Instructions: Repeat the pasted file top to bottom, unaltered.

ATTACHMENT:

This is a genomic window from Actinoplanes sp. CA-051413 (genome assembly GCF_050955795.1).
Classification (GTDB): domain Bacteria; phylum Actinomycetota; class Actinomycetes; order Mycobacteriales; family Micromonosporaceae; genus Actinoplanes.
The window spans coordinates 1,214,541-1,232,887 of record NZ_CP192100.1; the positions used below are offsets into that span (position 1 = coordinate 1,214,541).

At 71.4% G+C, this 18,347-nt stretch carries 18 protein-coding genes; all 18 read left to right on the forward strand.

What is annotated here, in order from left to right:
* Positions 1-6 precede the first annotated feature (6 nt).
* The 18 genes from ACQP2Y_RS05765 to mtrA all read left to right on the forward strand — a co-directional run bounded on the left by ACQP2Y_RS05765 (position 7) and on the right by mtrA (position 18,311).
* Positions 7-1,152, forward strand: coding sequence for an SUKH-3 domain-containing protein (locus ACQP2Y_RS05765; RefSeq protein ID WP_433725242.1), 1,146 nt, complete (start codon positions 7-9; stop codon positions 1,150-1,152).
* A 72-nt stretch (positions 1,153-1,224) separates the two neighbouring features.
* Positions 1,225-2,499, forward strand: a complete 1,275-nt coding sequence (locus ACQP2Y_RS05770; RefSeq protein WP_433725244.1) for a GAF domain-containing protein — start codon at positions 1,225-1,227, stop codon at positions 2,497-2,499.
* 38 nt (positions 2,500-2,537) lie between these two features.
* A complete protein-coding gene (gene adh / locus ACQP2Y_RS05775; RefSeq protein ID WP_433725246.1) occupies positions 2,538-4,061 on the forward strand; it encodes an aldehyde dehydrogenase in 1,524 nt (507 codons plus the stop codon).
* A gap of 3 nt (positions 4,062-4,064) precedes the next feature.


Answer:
This is a genomic window from Actinoplanes sp. CA-051413 (genome assembly GCF_050955795.1).
Classification (GTDB): domain Bacteria; phylum Actinomycetota; class Actinomycetes; order Mycobacteriales; family Micromonosporaceae; genus Actinoplanes.
The window spans coordinates 1,214,541-1,232,887 of record NZ_CP192100.1; the positions used below are offsets into that span (position 1 = coordinate 1,214,541).

At 71.4% G+C, this 18,347-nt stretch carries 18 protein-coding genes; all 18 read left to right on the forward strand.

What is annotated here, in order from left to right:
* Positions 1-6 precede the first annotated feature (6 nt).
* The 18 genes from ACQP2Y_RS05765 to mtrA all read left to right on the forward strand — a co-directional run bounded on the left by ACQP2Y_RS05765 (position 7) and on the right by mtrA (position 18,311).
* Positions 7-1,152, forward strand: coding sequence for an SUKH-3 domain-containing protein (locus ACQP2Y_RS05765; RefSeq protein ID WP_433725242.1), 1,146 nt, complete (start codon positions 7-9; stop codon positions 1,150-1,152).
* A 72-nt stretch (positions 1,153-1,224) separates the two neighbouring features.
* Positions 1,225-2,499, forward strand: a complete 1,275-nt coding sequence (locus ACQP2Y_RS05770; RefSeq protein WP_433725244.1) for a GAF domain-containing protein — start codon at positions 1,225-1,227, stop codon at positions 2,497-2,499.
* 38 nt (positions 2,500-2,537) lie between these two features.
* A complete protein-coding gene (gene adh / locus ACQP2Y_RS05775; RefSeq protein ID WP_433725246.1) occupies positions 2,538-4,061 on the forward strand; it encodes an aldehyde dehydrogenase in 1,524 nt (507 codons plus the stop codon).
* A gap of 3 nt (positions 4,062-4,064) precedes the next feature.